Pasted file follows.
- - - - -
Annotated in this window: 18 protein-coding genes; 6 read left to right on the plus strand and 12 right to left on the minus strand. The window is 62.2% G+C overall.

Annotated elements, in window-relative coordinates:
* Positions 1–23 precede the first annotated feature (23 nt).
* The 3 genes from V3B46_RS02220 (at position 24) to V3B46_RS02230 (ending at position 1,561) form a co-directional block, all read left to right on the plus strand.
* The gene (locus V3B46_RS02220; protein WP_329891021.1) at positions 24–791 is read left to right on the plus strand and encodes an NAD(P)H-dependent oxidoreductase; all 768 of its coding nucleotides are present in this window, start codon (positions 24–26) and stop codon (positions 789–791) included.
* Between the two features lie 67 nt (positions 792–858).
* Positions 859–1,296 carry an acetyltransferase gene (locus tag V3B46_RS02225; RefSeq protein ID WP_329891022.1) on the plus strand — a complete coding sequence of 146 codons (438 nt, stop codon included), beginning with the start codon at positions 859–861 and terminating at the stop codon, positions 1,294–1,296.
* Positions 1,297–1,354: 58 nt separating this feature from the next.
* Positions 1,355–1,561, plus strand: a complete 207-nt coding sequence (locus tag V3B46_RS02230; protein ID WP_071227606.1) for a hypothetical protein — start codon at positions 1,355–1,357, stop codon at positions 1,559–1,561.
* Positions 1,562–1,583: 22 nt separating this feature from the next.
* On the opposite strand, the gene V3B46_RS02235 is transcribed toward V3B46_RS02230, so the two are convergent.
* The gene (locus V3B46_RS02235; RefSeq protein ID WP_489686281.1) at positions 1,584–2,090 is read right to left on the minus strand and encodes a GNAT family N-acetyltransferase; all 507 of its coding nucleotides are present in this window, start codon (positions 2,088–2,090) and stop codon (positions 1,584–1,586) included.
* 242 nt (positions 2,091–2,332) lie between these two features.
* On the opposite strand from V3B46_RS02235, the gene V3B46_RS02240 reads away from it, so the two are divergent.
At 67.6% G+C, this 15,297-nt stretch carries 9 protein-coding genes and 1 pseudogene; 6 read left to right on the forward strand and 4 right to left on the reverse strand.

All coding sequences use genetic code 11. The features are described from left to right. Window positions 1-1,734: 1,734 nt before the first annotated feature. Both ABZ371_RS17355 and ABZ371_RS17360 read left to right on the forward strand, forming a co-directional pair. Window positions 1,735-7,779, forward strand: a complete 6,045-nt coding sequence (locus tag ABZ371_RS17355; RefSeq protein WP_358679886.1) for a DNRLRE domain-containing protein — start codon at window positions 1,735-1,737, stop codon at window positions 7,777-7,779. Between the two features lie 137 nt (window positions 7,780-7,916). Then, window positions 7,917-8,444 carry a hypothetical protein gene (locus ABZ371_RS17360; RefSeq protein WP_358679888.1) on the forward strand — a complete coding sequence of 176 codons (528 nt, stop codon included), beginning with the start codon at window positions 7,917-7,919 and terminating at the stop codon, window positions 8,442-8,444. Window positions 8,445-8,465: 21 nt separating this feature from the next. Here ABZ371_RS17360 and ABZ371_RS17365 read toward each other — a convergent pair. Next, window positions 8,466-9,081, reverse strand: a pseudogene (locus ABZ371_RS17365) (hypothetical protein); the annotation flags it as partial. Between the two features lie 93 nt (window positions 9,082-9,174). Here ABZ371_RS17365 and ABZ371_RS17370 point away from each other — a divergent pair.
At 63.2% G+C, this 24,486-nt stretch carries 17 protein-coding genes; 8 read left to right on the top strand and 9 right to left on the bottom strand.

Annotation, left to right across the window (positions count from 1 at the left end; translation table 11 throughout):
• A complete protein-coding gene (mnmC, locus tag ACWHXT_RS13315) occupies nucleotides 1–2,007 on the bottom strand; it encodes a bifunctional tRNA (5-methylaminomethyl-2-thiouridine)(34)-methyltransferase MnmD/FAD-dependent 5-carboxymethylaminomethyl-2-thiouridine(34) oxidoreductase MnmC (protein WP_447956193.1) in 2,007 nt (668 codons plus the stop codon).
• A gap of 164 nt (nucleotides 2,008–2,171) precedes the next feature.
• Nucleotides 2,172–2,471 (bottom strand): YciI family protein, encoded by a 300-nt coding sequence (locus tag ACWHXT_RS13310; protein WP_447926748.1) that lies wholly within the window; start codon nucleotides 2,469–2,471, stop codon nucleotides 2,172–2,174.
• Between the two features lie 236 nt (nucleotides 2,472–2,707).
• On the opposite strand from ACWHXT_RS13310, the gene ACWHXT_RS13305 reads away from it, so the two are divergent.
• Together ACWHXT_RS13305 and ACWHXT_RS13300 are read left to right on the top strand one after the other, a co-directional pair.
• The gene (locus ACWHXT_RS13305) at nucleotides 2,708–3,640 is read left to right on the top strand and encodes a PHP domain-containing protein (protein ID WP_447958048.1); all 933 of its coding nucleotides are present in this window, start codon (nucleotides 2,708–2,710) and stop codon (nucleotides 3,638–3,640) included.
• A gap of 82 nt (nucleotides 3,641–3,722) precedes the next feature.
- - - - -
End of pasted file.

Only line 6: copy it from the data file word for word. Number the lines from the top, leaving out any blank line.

* Between the two features lie 67 nt (positions 792–858).